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05/31/2020 06:14:06 AM


To My Dear Community,


We are all busily preparing for the holiday of Shavuot. As another yom tov arrives, we very much miss the opportunity to gather together as a community for tefillah. While the synagogue will not be holding prayer services this yom tov, this letter provides an update on plans for the resumption of tefillah b'tzibur - public prayer - at Shaarei Shomayim.


Our fundamental approach remains consistent. We accept the advice of local medical experts with real-time knowledge of the local situation together with halachic guidance. We will continue to prioritize the mitzvah of pikuach nefesh - saving life - as our guiding principle.


As we witness the reopening of our society, we feel both caution and excitement for the opportunity to once again daven together. We understand how important this is for those saying Kaddish, for whom the absence of minyanim during these last few months has been particularly painful. Please know that we are working diligently to re-open safely as soon as possible so that those members of our community, and our community at large, can once again experience the joy and comfort of tefillah b'tzibur.


On May 8th, the Orthodox Union (OU) and the Rabbinical Council of America (RCA) jointly published a document outlining policy recommendations with respect to the resumption of tefillah b'tzibur. These guidelines are based on leading medical authorities as well as the psak of Rav Herschel Schachter, Rav Mordechai Willig, Rav Dovid Cohen and Rav Asher Weiss - leading Torah scholars whose rulings are followed by congregations around the world. Click here to view the original document. While it is certainly worthwhile to familiarize yourself with the entire document, critical for our community at this time is what policy #1 states:

"The resumption of communal prayer and other communal activities should not be considered until - at the very least - the successful and verified safe completion of the local government's first stages of communal reopening, i.e. at least two weeks after the local governments have allowed public gatherings of more than ten persons, and have not seen upticks in disease."


This policy was subsequently reaffirmed in a letter published a week ago in which the OU restated that:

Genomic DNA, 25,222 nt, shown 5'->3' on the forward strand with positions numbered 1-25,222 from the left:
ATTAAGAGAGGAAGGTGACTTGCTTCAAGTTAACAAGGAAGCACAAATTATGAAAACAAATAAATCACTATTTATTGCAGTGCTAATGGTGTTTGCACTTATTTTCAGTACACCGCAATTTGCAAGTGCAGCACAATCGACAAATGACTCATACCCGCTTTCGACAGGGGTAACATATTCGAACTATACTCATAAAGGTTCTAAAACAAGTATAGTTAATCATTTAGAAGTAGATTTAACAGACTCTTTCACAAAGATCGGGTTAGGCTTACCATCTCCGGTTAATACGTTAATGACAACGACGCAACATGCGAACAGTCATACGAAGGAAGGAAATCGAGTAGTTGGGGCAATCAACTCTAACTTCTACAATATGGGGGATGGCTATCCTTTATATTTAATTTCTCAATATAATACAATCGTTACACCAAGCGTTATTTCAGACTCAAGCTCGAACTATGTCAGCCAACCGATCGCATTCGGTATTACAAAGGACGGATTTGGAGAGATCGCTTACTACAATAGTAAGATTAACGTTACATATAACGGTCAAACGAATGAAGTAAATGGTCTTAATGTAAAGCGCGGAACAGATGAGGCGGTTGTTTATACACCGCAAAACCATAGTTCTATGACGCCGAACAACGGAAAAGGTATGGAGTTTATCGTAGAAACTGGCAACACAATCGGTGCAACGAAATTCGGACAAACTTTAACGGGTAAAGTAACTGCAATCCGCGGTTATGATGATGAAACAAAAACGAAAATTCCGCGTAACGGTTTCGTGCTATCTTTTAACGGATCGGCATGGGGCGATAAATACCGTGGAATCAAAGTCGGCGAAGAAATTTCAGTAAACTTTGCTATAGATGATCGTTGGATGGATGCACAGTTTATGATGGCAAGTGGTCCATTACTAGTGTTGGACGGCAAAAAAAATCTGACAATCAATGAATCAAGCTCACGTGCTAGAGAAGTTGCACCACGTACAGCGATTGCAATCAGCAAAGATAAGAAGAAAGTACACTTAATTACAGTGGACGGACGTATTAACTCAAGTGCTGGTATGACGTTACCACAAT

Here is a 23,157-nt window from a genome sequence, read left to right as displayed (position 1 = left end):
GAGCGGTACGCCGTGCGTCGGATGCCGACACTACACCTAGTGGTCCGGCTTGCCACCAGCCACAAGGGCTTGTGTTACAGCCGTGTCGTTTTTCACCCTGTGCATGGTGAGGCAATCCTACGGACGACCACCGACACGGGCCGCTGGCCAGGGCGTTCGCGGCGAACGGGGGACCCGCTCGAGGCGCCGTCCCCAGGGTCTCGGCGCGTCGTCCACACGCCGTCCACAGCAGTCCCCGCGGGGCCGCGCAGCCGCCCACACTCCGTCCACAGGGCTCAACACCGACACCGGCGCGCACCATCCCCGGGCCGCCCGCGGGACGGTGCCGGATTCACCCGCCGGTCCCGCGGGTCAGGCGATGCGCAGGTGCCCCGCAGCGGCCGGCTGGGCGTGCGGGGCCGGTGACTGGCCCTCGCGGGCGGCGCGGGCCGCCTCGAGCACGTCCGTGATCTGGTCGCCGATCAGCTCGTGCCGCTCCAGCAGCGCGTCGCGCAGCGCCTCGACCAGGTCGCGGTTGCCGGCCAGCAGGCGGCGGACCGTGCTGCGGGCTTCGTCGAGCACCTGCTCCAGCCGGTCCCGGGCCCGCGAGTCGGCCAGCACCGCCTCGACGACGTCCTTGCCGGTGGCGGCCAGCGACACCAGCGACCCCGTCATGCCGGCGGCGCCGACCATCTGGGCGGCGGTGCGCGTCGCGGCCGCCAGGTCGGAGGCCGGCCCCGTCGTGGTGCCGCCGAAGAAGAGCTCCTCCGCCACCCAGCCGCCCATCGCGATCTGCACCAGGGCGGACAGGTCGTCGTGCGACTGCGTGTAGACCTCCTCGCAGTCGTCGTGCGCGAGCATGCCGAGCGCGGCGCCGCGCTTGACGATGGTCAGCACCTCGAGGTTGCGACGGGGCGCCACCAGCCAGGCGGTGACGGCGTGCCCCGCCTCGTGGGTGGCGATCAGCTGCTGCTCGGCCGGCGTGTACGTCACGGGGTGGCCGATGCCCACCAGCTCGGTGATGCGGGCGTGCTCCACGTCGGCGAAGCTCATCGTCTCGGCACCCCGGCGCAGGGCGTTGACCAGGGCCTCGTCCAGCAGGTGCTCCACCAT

"The opinion of our Poskim is that Pikuach Nefesh concerns dictate that the return to communal Davening wait until after the experiment of reopening has been conducted successfully for two weeks, without a rise in disease."

We received information, on Monday, that local government officials had given instructions to local synagogues that they may hold outdoor minyanim in synagogue parking lots with appropriate social distancing requirements. However, to my knowledge at this time, a change in provincial rules prohibiting public gatherings will not - in fact - arrive before Shavuot.


Many of us have heard of other synagogues and communities within our city who have arranged for minyanim at this time. While their actions are based on legitimate halachic analysis of the public health risk - my teachers, my colleagues, and I disagree with their conclusions. In our view, those who permit minyanim at this time are embracing leniencies in the laws of pikuach nefesh. To mitigate potential health risks, I have joined with local rabbis in issuing halachic guidelines for the operation of minyanim, to make sure such gatherings do not run afoul of the law and limit health risks. Click here to read those guidelines. 


However, to be clear, please note that as rabbi of Shaarei Shomayim, I am paskening on behalf of my community that we must be machmir (strict) on pikuach nefesh. Based on the advice of public health experts who know our specific communal situation and on poskim whose decisions are well-informed and authoritative, I ask that you continue to daven privately without a minyan as we have been doing these last two months. (Please note that this policy has the support of our community's lay leadership.) When our local public health guidelines change to allow such gatherings, we can begin to implement minyanim in accordance with local medical and halachic guidance.


Unfortunately, Shavuot will come and go without our being able to daven together and hear the aseret hadibrot read from the Torah. We understand that pikuach nefesh must take precedence, and that we must take every precaution possible to protect our communities from this dangerous and deadly disease.


We are certainly encouraged that downward trends in COVID-19 have allowed the relaxing of lockdown policies within our province, and we are of course hopeful that this continues. We pray that the holiday of Shavuot brings our community continued health, safety and strength such that we are able to pray together soon. I miss sharing yom tov with you.


Chag Sameach with blessings for health and well-being -


Sun, 17 January 2021 4 Shevat 5781